We’re going to make sure that all of our students, parents, teachers, educators, families, and community leaders are all involved and helping this transition and this transformation of going totally online. @dr_louque @lioparentvirtualsummit
We’re trying to co-create a space for all of us to be able to continue to connect with each other. We can see online learning as an opportunity because we do have students who learn in different ways. We learn in different ways. @dr_louque @lioparentvirtualsummit
I commend all the teachers and educators out there who are figuring it out and who are being patient with our families. I also commend our families for being patient with the teachers, educators and administrators. That’s what it’s going to take.
We’ll continue to move forward and move forward equitably. @dr_louque @lioparentvirtualsummit
We’ll also build and sustain partnerships, but it going to take a bit more effort and a few more drive-by’s instead of just calling or texting to be able to reach out. @dr_louque @lioparentvirtualsummit
When you continue to collaborate, create community, and communicate, you create connectedness. @dr_louque @lioparentvirtualsummit
You’re going to find people who have similar stories or experiences that you can share and help support them. Finding these similarities also creates culture. @dr_louque @lioparentvirtualsummit
Educators are also going to have to learn from parents and students on how best to serve them. @dr_louque @lioparentvirtualsummit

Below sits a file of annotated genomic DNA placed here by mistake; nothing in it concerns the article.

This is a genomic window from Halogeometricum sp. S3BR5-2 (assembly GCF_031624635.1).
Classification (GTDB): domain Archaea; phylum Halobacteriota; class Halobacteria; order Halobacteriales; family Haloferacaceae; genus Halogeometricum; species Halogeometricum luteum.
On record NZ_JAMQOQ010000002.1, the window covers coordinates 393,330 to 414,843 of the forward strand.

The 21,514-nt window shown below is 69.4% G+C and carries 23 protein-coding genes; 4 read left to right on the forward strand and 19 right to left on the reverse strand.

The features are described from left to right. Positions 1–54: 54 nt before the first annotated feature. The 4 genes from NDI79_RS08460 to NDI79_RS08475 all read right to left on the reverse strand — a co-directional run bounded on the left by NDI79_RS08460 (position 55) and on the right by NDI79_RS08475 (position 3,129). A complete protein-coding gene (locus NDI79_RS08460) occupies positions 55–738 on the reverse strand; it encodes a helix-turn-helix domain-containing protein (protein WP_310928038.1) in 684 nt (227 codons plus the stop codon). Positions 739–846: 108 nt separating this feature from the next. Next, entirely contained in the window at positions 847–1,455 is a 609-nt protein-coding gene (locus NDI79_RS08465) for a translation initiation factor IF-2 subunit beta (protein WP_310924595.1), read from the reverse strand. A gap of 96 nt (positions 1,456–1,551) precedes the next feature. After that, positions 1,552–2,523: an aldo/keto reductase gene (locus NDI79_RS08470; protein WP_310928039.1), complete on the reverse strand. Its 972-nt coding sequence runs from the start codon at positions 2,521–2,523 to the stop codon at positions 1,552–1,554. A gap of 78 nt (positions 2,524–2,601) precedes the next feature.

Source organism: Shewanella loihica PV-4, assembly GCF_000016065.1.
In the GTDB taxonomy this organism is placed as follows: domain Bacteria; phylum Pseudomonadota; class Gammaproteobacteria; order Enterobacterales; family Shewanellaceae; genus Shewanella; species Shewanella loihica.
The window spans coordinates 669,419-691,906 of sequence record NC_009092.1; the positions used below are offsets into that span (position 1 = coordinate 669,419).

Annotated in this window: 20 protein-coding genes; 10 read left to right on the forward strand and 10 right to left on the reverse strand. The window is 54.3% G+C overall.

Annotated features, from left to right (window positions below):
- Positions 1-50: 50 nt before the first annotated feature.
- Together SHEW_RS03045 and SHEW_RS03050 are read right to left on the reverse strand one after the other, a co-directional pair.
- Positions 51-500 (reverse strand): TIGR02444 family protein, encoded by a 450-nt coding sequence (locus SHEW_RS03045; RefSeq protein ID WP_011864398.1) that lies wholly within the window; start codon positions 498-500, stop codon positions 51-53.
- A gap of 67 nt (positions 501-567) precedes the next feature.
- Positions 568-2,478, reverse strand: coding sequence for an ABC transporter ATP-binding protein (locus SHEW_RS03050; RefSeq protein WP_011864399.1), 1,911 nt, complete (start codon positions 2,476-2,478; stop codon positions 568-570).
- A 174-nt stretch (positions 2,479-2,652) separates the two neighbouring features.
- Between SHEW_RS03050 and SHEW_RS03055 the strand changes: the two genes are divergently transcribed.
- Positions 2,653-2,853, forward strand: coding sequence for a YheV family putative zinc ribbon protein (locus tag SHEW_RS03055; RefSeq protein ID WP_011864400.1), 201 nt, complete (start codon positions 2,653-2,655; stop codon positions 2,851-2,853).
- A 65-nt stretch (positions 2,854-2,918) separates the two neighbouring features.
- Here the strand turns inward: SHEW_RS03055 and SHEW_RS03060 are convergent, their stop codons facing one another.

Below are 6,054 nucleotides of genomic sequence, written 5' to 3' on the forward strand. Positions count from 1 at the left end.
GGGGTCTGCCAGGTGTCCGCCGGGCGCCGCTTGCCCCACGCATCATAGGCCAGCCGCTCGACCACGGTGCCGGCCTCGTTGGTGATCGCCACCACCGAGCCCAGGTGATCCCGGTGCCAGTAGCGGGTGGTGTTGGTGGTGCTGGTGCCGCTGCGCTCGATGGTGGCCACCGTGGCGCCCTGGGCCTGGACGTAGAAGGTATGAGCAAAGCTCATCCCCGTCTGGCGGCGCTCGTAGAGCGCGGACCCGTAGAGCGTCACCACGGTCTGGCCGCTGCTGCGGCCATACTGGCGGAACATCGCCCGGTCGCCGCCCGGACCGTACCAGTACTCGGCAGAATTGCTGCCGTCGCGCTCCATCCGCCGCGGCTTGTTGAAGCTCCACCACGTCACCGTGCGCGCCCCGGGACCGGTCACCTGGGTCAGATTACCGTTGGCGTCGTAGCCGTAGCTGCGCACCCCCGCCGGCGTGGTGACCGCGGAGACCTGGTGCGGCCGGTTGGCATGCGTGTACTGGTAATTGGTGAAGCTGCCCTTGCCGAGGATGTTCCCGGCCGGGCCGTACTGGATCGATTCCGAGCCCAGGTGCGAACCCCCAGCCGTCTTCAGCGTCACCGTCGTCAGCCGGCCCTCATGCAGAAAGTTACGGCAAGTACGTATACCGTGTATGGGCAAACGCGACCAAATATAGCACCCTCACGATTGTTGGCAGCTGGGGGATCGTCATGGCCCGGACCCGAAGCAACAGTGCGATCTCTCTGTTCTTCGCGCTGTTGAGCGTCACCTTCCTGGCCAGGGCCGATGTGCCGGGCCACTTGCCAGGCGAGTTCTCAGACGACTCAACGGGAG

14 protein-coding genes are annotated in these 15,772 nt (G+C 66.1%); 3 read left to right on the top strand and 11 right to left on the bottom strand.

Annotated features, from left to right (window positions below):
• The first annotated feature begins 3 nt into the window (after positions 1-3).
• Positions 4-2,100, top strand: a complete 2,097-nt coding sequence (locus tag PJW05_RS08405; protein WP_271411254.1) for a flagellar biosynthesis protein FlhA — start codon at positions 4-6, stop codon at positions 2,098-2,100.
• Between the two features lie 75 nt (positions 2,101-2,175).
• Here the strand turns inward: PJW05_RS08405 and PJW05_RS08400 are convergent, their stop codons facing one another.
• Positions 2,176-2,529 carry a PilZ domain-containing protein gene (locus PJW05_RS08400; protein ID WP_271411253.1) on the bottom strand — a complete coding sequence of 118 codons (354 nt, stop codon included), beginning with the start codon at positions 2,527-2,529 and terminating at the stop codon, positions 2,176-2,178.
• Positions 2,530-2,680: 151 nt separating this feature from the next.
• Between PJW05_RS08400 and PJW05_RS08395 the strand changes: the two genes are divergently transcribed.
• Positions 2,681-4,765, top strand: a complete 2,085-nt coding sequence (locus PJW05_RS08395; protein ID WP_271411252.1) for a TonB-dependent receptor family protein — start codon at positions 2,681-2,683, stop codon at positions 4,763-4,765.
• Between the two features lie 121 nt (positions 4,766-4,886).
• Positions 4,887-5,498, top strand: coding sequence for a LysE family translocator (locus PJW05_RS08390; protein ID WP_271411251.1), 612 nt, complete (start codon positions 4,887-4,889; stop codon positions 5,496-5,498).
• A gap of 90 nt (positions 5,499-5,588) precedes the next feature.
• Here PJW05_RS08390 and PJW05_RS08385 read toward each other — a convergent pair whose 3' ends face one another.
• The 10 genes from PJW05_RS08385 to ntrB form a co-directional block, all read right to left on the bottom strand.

Over 70% of students in the United States are online now. We’ve got to continue to move forward because we don’t know what’s going to happen in the future. @dr_louque @lioparentvirtualsummit
Communicate and collaborate with others. @dr_louque @lioparentvirtualsummit
We can learn from each other. Make those connections with those parents because sharing information is key. @dr_louque @lioparentvirtualsummit
There is a thing called ‘safe space.’ Co-create a safe space in the home and make sure that when parent and students get together with the teachers and educators, we are creating a safe space for students to learn. @dr_louque @lioparentvirtualsummit
Co-create a type of schedule for the student so the student knows there’s going to be some learning and also some breaks. This helps them have some sort of schedule that they can stay in the rhythm of. @dr_louque @lioparentvirtualsummit
Parents, you don’t always have to teach new concepts. There are things that some kids need to relearn or maybe just be reinforced. @dr_louque @lioparentvirtualsummit
Parents don’t have to learn something new. They can go back to previous concepts to reinforce what kids already know.
Have all hands on deck. @dr_louque @lioparentvirtualsummit
Anybody in the family can help, that way, you always have someone who is willing to help. If there’s no one in the home, there are still resources that can help that student. @dr_louque @lioparentvirtualsummit
Include the student in your “regular” activities, like cooking or doing laundry. If you’re doing any of these activities, it can be a learning experience. @dr_louque @lioparentvirtualsummit
Learning occurs everywhere and anywhere. It is not confined just to the schoolhouse. @dr_louque @lioparentvirtualsummit
Students can learn wherever they are. @dr_louque @lioparentvirtualsummit
Families can collaborate and learn together. You can have a collaborative project that the whole entire family can work on. @dr_louque @lioparentvirtualsummit
Although we can’t work together, we still have a community of learners. Community is a team effort. @dr_louque @lioparentvirtualsummit
Communication is key. The communication between educators and parents is bi-directional. It can’t just be the educators telling the parents what to do and how to do it. @dr_louque @lioparentvirtualsummit